Mozilla, Facebook, Patch Tuesday, More: Tuesday Evening ResearchBuzz, November 12, 2019


Mozilla Blog: New Bytecode Alliance Brings the Security, Ubiquity, and Interoperability of the Web to the World of Pervasive Computing. “The Bytecode Alliance is a newly-formed open source community dedicated to creating new software foundations, building on standards such as WebAssembly and WebAssembly System Interface (WASI). Mozilla, Fastly, Intel, and Red Hat are founding members.”

TechCrunch: Facebook’s first experimental apps from its ‘NPE Team’ division focus on students, chat & music. “This July, Facebook announced a new division called NPE Team which would build experimental consumer-facing apps, allowing the company to try out new ideas and features to see how people would react. It soon thereafter tapped former Vine GM Jason Toff to join the team as a product manager. The first apps to emerge from the NPE Team have now quietly launched. One, Bump, is a chat app that aims to help people make new friends through conversations, not appearances. Another, Aux, is a social music listening app.”

Neowin: Here’s what’s new in this month’s Patch Tuesday for Windows 7 and 8.1. “It’s that time of the month again when every supported version of Windows gets an update with a bunch of fixes. This week, in addition to cumulative updates, we saw the release of the Windows 10 November 2019 Update. Windows 7 and 8.1 haven’t been forgotten just yet, and there’s a couple of updates for these older versions of the OS, too.”


Hongkiat: 40+ Tools to Supercharge Your Instagram Account. “Whether you’re building a personal brand or a corporate brand, Instagram is a platform full of opportunities for advertising your products and finding new customers. However, it’s tough to get the desired results without the right tools, even if you’re using the right strategies — say, direct ads or influencers. That’s why I’ve compiled a top-notch toolkit of apps and tools that can help turbocharge your Instagram. Are you ready to check out them? Let’s go.” One of the reasons I like Hongkiat is the annotation is always decent.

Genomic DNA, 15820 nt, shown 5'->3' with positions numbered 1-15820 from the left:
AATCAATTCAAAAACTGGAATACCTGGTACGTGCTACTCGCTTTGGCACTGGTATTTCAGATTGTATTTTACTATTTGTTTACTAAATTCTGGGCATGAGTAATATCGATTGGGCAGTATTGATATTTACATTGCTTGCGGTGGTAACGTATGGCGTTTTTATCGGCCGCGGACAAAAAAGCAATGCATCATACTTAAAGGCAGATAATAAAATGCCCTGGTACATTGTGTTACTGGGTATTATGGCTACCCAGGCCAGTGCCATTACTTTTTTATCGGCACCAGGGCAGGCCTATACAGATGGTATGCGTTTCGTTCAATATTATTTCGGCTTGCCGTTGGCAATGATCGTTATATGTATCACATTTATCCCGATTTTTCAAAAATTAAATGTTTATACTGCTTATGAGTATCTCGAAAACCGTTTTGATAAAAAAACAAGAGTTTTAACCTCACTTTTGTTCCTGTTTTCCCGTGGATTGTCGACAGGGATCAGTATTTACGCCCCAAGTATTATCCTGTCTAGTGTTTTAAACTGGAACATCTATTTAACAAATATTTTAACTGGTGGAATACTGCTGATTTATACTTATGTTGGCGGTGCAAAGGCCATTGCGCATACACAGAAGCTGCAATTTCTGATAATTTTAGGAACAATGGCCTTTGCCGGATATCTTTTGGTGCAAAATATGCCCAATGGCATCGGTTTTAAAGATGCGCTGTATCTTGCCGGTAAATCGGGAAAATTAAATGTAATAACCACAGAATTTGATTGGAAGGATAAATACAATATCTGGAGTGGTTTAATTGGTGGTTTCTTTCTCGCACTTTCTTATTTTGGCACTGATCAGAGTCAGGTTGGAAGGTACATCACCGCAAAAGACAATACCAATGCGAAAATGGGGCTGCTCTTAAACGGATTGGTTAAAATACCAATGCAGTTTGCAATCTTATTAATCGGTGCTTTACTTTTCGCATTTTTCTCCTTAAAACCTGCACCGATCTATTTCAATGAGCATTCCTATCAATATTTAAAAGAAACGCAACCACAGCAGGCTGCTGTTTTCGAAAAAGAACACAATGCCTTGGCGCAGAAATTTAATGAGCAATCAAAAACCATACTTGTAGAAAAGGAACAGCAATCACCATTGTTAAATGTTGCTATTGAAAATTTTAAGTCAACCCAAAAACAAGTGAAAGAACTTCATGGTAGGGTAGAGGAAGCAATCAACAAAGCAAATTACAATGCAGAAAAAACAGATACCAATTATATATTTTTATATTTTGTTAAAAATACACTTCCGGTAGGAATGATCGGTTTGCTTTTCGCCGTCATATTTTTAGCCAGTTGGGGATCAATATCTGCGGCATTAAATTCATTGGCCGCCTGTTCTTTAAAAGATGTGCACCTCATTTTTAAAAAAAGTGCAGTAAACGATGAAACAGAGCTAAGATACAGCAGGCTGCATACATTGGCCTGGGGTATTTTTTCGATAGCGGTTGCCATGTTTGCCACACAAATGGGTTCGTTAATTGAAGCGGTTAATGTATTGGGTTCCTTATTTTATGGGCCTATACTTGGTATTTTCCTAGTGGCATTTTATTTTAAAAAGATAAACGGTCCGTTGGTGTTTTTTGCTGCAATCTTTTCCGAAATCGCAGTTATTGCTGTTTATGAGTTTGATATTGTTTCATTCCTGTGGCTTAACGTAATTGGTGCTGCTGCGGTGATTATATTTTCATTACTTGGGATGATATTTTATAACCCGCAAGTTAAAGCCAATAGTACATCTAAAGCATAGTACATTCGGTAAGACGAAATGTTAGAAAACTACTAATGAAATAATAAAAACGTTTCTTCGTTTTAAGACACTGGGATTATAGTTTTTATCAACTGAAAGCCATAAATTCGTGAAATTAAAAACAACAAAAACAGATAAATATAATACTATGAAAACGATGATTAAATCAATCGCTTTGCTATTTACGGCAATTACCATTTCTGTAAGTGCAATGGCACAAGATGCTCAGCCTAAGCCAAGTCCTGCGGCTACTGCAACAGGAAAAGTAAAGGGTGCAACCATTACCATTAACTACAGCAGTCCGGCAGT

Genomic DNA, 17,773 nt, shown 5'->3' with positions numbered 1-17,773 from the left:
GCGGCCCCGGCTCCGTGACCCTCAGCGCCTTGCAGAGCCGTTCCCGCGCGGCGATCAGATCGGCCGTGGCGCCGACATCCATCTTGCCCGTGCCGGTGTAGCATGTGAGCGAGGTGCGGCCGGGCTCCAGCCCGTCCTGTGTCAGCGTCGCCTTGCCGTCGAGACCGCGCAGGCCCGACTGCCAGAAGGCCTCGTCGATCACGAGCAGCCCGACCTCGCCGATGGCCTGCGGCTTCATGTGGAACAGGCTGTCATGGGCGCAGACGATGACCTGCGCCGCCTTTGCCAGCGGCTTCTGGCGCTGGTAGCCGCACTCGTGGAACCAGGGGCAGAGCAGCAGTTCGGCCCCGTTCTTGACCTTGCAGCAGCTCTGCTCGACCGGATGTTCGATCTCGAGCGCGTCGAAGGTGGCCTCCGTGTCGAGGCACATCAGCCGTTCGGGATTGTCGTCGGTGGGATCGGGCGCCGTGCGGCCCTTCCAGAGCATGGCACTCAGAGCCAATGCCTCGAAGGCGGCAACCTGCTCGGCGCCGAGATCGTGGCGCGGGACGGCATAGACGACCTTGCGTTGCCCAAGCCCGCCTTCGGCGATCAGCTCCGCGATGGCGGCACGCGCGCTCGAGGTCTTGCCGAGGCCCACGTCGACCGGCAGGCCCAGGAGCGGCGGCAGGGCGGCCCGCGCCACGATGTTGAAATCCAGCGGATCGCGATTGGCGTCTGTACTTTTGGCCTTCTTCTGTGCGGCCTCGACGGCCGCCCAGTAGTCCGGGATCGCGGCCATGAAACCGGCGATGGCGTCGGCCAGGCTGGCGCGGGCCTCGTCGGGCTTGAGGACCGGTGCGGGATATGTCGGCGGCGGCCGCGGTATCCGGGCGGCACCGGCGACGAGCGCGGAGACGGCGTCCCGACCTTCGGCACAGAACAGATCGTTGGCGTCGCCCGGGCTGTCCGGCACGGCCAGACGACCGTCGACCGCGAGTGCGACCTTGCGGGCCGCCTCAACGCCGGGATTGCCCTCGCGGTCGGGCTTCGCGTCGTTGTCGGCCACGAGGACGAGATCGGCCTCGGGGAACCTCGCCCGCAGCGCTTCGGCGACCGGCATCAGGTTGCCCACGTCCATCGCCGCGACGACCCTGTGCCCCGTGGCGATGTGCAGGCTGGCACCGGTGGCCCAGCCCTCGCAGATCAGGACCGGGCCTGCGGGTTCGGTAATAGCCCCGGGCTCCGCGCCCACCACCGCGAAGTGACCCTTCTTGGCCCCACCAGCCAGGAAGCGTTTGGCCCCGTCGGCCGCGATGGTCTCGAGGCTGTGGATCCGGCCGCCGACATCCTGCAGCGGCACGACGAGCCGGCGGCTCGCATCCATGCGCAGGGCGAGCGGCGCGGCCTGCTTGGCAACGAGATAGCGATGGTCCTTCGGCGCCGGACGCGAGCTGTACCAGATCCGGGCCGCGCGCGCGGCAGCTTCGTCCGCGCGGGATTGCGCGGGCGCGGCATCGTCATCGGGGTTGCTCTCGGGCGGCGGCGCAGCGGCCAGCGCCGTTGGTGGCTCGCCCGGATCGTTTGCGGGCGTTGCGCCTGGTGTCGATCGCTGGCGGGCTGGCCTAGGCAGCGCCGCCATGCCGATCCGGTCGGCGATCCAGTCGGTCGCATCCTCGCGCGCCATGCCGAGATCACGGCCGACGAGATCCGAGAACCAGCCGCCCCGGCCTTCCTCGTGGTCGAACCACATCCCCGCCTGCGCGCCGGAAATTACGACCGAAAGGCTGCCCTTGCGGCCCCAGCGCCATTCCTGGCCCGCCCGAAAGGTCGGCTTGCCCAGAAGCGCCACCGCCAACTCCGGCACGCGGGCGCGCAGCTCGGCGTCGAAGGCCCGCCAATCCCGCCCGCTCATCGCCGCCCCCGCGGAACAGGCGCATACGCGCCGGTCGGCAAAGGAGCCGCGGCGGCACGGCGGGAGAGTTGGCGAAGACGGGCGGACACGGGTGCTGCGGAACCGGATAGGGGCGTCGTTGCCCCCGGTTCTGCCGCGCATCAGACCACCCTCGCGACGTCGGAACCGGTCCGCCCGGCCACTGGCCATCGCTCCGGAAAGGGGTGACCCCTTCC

The Atlantic: Managing Your Friendships, With Software. “CRM stands for “customer relationship management,” and it is a horrifically boring category of software. It was popularized in the late ’90s and early 2000s as a way of keeping track of all the ways an individual customer interacts with a business, and of systematically maintaining contact with that customer over years and years. (Salesforce is a CRM, as is HubSpot. Mailchimp also includes quite a few CRM features in its email-marketing service.) A personal CRM is the same thing, but for your personal life—networking, dating, making new friends, making friends with people who could also turn out to be valuable professional connections, going on dates with people who turned out to be useless professional connections.”

Arkansas Democrat-Gazette: UA holds New York Post’s 1.38 million photos; archive dates to 1860s. “More than a million photographs and negatives spanning the 20th century arrived at the University of Arkansas in Fayetteville last month. Dennis T. Clark, dean of libraries, said the trove is the New York Post’s photo archive, which contains a few photos dating back to the 1860s….Clark said the archive was donated in 2017, but the university didn’t take possession of 1.38 million items until early October, when two trucks carrying the 1,492 boxes of photos and negatives arrived on campus.”

Berkman Klein Center, Harvard: Illuminating the Flows – and Redactions – of Content Online. “The staff of Lumen, a unique public resource at Harvard University collecting and studying millions of removal requests for online content, is thrilled to announce that the project has received a $1.5 million grant from Arcadia, a charitable fund of Lisbet Rausing and Peter Baldwin, to expand and improve its database and research efforts.”


PBS NewsHour: Genetic genealogy can help solve cold cases. It can also accuse the wrong person.. “From a law enforcement perspective, the case for using genetic genealogy is strong. But experts are also flagging concerns about what the method means for people’s legal and DNA privacy.” Deep dive, good reading.


Harvard Business Review: Using AI to Understand What Causes Diseases. “Health care leaders are embracing AI. But by conducting an extensive review of case studies and research literature, we’ve found that their AI initiatives are predominantly focused on developing algorithms that can predict a problem such as cancer in order to make diagnoses better, faster, and less expensively. Rarely, are their organizations devoting resources to AI efforts aimed at understanding why diseases occur. To intervene as effectively as possible, both kinds of algorithms are crucial.”

DrexelNOW: Is Virtual Reality the Next Big Thing in Art Therapy?. “The ever-expanding field of virtual reality (VR) has been used in health care settings like physical rehabilitation. It’s also made its way into therapy settings to reduce phobias and delusions. Could creative arts therapies be the next frontier for VR? Researchers from Drexel University’s College of Nursing and Health Professions in the Creative Arts Therapies Department conducted a study to see if VR can be used as an expressive tool in art therapy.” Good evening, Internet…

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